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American voters upend political norms in their support of Trump and Sanders

It’s reputed to be an ancient Chinese curse: “May you live in interesting times.” The origin may not be entirely true, but whoever thought it up might easily have had in mind the fetid political swamps of 2016.

Mainly, of course, that is about Donald Trump, the developer and reality-show host who has parlayed his name and abrasive personality into a lock on the Republican presidential nomination. But, to a lesser extent, it is also about the unexpected strength and durability of Sen. Bernie Sanders, the self-described democratic socialist who has showed unexpected strength against former Secretary of State Hillary Clinton.

In both parties, but especially among Republicans, the normal pattern has been broken. Under old standards, Clinton would have more quickly dispatched all challengers, especially one as far to the left as Sanders. And Jeb Bush would be the presumptive Republican nominee.

Why didn’t that happen? After all, among Republicans, Bob Dole won the GOP’s 1996 nomination, as expected. George W. Bush won the 2000 nomination, as expected. John McCain and Mitt Romney won in 2008 and 2012, as expected. Something has changed, and not for the better.

It’s not just that Republican voters are frustrated with the status quo; that’s a given, especially after two consecutive losses. But they have also rejected the fundamental norms of American democracy.

Imagine Dwight Eisenhower, Ronald Reagan or either Bush winning his party’s support after calling women pigs, dogs, slobs and disgusting animals; labeling Mexicans as rapists; insulting prisoners of war; making sexual references about his own daughter; and encouraging violence against demonstrators.

That’s not just frustration with the status quo. Something has changed so fundamentally that voters are willing to accept – or at least to overlook – conduct never before seen or even contemplated in a presidential campaign. The phenomenon extends into policy issues. Trump has been roundly criticized for inconsistent positions on critical issues such as taxes, debt and the minimum wage. To his supporters, those complaints fall on deaf ears.

That pattern will be more difficult to maintain as Democrats gleefully highlight his glaring inconsistencies, but the remarkable thing is that Trump has secured the nomination of a major American political party despite conduct that, in any previous year, would have identified him as an unserious candidate.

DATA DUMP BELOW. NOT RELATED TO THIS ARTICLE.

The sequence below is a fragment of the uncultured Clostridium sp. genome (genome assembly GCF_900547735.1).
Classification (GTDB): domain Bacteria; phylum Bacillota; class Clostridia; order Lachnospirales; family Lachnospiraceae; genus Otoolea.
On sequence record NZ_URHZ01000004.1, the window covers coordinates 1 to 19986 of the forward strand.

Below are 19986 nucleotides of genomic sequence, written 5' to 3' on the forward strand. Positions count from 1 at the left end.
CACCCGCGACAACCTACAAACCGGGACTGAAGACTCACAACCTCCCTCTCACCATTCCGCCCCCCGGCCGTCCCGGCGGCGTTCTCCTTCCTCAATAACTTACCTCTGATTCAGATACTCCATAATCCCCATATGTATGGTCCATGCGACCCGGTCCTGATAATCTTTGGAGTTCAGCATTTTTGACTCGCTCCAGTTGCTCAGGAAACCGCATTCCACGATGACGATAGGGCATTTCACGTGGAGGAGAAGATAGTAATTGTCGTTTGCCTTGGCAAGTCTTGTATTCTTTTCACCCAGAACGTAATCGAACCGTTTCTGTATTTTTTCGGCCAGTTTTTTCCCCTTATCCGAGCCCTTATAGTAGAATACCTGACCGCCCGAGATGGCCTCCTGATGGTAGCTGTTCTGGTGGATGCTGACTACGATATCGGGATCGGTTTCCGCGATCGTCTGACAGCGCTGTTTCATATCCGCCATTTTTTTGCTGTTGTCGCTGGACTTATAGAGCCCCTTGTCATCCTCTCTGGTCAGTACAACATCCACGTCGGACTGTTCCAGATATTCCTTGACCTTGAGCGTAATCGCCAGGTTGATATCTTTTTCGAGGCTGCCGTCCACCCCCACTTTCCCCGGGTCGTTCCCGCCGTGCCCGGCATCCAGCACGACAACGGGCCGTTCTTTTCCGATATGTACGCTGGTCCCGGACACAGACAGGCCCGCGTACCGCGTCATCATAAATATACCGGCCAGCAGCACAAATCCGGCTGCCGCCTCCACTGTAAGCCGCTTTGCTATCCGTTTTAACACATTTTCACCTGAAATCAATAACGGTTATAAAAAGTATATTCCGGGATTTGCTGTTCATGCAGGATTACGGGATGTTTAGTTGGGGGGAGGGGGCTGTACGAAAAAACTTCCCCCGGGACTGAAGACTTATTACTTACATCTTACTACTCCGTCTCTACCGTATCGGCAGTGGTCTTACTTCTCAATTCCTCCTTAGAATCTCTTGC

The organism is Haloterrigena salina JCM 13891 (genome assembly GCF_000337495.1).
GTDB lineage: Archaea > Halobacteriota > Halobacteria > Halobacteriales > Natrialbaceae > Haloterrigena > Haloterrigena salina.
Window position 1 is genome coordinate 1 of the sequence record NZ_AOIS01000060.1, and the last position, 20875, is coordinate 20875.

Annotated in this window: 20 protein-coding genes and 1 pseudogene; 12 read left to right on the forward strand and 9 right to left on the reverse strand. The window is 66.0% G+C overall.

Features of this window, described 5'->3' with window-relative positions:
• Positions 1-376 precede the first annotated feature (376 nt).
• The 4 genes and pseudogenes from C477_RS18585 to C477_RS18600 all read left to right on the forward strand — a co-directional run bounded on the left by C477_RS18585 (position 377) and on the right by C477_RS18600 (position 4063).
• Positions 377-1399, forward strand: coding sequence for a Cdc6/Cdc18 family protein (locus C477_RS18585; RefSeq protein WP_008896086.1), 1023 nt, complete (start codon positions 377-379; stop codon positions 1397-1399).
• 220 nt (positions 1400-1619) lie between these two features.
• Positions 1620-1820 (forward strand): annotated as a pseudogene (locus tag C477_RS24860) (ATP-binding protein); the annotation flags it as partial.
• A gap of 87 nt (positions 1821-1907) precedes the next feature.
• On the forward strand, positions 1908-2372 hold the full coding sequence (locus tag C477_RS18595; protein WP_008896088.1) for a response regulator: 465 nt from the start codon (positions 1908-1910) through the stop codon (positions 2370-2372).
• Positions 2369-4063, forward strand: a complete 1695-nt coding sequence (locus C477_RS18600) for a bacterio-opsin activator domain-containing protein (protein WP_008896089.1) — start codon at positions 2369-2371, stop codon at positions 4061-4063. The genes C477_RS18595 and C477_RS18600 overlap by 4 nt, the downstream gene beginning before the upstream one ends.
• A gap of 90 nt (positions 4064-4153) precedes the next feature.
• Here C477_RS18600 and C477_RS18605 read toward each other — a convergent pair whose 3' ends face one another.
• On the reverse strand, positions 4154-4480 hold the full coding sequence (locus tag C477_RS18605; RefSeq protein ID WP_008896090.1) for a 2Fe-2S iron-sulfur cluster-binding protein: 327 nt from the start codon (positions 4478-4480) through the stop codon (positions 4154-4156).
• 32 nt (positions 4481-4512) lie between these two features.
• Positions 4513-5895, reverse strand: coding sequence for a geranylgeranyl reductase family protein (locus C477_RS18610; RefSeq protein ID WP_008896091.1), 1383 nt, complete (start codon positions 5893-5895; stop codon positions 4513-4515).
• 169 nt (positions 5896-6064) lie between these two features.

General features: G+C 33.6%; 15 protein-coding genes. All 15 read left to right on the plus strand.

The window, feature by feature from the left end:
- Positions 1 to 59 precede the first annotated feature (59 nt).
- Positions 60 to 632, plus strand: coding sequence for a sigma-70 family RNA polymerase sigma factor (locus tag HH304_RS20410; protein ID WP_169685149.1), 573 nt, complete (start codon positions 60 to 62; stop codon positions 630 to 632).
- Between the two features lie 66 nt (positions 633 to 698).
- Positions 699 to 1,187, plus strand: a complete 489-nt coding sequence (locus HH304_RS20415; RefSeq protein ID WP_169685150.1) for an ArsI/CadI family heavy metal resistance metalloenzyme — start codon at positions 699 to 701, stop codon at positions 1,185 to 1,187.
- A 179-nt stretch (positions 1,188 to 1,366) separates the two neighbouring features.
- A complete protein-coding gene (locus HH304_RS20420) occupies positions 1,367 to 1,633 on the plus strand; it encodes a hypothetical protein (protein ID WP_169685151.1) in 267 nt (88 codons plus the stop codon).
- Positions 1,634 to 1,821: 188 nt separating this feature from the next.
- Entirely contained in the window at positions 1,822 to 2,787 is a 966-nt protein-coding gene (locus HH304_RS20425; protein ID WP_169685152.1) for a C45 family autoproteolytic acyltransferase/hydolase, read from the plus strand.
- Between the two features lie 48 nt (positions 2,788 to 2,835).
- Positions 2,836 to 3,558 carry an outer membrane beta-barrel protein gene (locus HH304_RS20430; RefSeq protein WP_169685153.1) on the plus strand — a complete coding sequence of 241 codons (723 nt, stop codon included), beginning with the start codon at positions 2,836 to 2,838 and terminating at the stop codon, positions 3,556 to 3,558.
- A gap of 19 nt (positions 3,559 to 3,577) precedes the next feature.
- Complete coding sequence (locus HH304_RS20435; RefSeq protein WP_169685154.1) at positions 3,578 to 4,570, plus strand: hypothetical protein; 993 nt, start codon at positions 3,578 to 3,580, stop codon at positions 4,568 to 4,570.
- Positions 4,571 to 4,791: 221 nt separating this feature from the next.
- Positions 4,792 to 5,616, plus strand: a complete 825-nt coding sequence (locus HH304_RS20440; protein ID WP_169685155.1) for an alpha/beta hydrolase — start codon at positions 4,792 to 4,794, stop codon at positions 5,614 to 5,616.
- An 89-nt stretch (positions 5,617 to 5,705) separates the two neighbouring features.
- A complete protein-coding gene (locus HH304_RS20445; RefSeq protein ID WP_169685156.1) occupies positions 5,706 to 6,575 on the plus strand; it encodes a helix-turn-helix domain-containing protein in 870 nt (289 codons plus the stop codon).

As to Sanders, he is at least consistent, respectful of his opponents and a believer in the American system of politics. But he is running notably further to the left of any Democratic hopeful since at least George McGovern in 1972, the year that Democrats stepped on the presidential banana peel.

They had lost to Richard Nixon in 1968, then tacked further left in 1972. They won with Jimmy Carter in 1976, but it’s fair to view that as an anomaly flowing out of the Watergate scandal.

After that, it’s downhill as Carter, then Walter Mondale, then Michael Dukakis lost consecutive elections, twice to Ronald Reagan, then to George H.W. Bush. By 1992, weary of losing, Democrats moved back toward the political center and have held the White House for 16 of the past 24 years.

Now, there is a push back to the left. Is it frustration with the status quo, or simply Sanders’ appeal to the idealism of young voters, who have trouble seeing that – as the wizard tempts them with free college and other goodies – there is a man behind the curtain?

Whatever accounts for it, Democrats are also authors of a confounding year in American politics. Their attraction to the left may be less radical than Republicans’ move toward Trump – left, right or wherever he may be at any given moment – but it makes this a year when the usual rules do not apply. That may change as the general election approaches and more voters start paying closer attention to the candidates, but the patterns thus far suggest it is unwise to count on it.